North-east often known as the land of dawn, paradise on earth, the most exiting destination in India. Made of eight states and also known as eight sisters of India. Eventually, Northeast does not have potential to overcome on top exiting destination of India. The cultural heritage of these eight states are all different then rest of India.

Just think of Nagaland, that it has 16 tribes, and each tribe has their own language. If you will ever visit Northeast states, it enables you to understand the depth of Indian culture and history. These eight sisters has something special, something different and it's incredible cultural destination and it's history.

Headhunter of Nagaland:

The head hunters known as Hornbill, is one of the festival of Nagaland Konyak tribal. This was banned by government in 1960, and today we are left with tales. But Nagaland has numerous tribal and they celebrate their identity through festivals.

The sinking land of Assam (Majuli):

Majuli is stunning river Island in India, and the mighty river Brahmaputra is slowly eating the land. The importance of Majuli shines bright when you learn the fact that is practiced in same way it did way back in Harappan civilization. The preservation of ancient culture and practices here cannot be overlooked by any chance.

This village Majuli is the heaven for Neo- Vaisnative people, who is living in the name of God. Also the home to Missing Tribe, who has migrated from Arunachal Pradesh. The three days long Raas festival that depict the life of Lord Krishna is massive festival here, and celebrated with love and joy.

Guardian Deity of Sikkim:

Sikkim also has it's many traditions and cultural Heritage. Each of the traditions have their own language. Nepalese majority celebrate all major Hindu festivals, including Tihar (Diwali) and Dashain (Dashera). Traditional local festivals, such as Maghe Sankranti (Makar Sakranti), Sakela, Chasok Tangnam and Bhimsen Puja, are popular. Losar, Saga Dawa, Lhabab Duechen, Drupka Teshi and Bhumchu are among the Buddhist festivals celebrated in Sikkim.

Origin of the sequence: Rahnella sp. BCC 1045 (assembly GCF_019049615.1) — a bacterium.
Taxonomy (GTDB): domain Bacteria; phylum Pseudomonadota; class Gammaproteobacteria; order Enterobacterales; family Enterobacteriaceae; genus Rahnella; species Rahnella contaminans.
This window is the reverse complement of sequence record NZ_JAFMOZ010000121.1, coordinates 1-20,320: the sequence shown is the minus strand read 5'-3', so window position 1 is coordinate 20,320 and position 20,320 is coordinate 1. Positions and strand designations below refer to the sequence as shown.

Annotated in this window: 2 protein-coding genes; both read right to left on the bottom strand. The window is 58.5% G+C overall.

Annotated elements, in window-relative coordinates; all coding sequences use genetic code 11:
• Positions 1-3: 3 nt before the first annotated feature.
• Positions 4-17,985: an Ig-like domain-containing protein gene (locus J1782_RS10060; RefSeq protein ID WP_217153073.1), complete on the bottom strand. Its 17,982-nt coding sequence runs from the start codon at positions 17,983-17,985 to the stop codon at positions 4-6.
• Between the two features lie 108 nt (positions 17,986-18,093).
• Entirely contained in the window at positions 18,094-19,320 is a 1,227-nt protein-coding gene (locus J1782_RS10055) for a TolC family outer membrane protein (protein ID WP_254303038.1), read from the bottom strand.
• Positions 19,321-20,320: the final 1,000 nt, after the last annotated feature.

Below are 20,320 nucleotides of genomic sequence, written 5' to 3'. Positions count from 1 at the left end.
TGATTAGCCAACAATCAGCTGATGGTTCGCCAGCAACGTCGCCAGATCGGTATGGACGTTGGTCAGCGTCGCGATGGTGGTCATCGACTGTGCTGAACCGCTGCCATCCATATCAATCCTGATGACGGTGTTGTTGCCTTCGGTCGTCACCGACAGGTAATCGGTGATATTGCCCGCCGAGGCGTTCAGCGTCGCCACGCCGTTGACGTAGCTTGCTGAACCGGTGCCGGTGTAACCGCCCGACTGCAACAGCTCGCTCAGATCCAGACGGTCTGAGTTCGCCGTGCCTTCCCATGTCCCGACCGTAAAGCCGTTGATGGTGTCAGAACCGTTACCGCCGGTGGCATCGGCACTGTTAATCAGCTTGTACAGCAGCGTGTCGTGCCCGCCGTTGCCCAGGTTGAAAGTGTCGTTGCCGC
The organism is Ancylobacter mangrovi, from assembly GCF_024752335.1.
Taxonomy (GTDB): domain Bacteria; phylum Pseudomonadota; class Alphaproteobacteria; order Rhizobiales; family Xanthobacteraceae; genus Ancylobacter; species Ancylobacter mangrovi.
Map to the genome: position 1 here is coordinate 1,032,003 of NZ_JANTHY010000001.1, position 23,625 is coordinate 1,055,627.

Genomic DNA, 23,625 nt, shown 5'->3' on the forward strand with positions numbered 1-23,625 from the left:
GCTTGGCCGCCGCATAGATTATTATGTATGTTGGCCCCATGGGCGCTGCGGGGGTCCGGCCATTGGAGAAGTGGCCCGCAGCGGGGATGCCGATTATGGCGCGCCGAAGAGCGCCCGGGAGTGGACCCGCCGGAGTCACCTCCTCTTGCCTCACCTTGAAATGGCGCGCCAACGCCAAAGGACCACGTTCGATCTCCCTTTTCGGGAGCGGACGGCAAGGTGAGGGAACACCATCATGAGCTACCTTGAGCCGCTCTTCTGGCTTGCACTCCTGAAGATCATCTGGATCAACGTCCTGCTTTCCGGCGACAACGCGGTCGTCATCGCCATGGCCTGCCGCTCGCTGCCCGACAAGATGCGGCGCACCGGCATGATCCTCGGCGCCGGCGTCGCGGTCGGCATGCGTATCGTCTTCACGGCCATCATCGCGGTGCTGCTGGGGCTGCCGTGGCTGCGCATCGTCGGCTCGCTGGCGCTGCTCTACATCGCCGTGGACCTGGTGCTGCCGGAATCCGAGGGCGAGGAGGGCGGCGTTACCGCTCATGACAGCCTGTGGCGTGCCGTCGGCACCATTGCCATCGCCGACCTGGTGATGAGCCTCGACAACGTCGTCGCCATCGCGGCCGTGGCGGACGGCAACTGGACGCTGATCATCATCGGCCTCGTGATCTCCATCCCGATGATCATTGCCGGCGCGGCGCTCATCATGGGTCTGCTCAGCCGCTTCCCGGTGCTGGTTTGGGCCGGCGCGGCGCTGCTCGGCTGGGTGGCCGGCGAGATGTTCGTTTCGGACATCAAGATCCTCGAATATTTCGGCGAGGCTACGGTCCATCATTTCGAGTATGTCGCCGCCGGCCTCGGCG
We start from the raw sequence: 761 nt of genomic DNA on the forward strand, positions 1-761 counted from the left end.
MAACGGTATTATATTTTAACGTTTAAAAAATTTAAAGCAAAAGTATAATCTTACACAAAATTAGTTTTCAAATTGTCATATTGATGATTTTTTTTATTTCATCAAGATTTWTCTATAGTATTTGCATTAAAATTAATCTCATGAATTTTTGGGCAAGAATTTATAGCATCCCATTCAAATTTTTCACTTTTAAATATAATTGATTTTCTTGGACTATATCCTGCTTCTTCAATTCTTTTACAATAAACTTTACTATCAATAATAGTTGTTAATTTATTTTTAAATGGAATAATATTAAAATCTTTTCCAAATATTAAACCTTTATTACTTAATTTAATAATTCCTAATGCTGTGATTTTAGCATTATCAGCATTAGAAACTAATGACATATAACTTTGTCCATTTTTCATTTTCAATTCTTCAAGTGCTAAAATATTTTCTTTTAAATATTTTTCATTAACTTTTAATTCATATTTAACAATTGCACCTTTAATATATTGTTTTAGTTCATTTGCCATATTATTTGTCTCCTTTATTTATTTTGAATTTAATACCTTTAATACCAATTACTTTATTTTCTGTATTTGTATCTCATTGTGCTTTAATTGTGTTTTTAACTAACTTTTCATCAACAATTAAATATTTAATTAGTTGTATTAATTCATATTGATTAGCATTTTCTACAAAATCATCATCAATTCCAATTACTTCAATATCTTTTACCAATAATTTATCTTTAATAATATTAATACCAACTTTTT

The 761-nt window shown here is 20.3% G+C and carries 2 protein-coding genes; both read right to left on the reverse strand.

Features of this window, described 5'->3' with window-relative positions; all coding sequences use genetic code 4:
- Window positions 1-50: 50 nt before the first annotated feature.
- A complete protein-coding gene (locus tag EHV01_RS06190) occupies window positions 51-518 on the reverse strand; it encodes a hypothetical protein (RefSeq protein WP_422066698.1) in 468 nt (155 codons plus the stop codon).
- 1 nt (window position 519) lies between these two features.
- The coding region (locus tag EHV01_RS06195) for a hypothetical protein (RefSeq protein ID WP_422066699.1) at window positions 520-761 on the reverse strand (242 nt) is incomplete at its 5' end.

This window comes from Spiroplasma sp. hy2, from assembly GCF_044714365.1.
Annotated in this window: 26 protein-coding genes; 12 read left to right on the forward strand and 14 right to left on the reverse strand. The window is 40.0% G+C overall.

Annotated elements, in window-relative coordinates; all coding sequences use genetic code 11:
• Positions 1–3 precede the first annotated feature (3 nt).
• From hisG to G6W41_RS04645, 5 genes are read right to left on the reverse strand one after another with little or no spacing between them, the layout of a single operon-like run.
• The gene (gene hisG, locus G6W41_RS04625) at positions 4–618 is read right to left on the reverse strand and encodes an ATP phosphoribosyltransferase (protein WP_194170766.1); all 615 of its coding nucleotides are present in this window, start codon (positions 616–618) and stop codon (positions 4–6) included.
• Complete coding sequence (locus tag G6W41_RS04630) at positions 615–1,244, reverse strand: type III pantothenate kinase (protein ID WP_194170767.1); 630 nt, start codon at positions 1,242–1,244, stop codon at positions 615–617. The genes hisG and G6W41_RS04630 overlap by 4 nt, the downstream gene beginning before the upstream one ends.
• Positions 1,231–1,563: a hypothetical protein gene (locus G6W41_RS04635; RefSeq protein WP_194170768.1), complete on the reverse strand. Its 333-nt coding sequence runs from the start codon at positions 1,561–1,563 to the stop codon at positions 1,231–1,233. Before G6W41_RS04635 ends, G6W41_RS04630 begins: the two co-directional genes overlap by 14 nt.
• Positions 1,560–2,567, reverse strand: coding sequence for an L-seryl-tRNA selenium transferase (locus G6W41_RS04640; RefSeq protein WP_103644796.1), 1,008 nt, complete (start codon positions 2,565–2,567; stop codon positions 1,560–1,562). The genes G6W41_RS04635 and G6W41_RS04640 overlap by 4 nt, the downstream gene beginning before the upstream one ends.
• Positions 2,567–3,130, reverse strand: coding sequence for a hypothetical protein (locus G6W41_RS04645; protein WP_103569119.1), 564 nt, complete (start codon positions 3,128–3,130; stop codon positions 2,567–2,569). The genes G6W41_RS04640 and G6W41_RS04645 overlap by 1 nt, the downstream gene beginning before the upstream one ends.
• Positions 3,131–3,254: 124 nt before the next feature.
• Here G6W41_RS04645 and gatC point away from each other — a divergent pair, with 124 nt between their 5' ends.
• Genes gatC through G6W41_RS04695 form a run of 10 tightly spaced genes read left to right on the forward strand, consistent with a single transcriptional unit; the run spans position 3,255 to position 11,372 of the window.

During the Losar (Tibetan New Year), most offices and educational institutions are closed for a week. Sikkimese Muslims celebrate Ed UL-Fitr and Muharram. Christmas has been promoted in Gangtok to attract tourists during the off-season.

Western rock music and Indian pop have gained a wide following in Sikkim. Nepali rock and Lepcha music are also popular. Sikkim's most popular sports are football and Volleyball, although hang gliding, river-rafting bonsai-jumping have grown popular as part of the tourism industry.

Pang Lhabsol is among the popular festivals in Sikkim which is celebrated with a great deal of pomp and grandeur. It is among the popular carnivals in Sikkim and it shows the color and elegance of the state.

The festival is believed to have been started somewhere around 13th century under the reign of Chakdor Namgyal, the third Chogyal or Dharma King of the state. The celebrations basically aim at paying homage to Mt. Kanchenjunga, the guardian deity of Sikkim which is believed to have been protecting this holy land since ages. Besides, Pang Lhabsol also finds a special place in the hearts of people from the Bhutia and Lepcha communities who celebrate this day commemorating the oath of “Blood Brotherhood” taken by the chiefs of two communities under the witness of Mt. Kanchenjunga during the 15th century.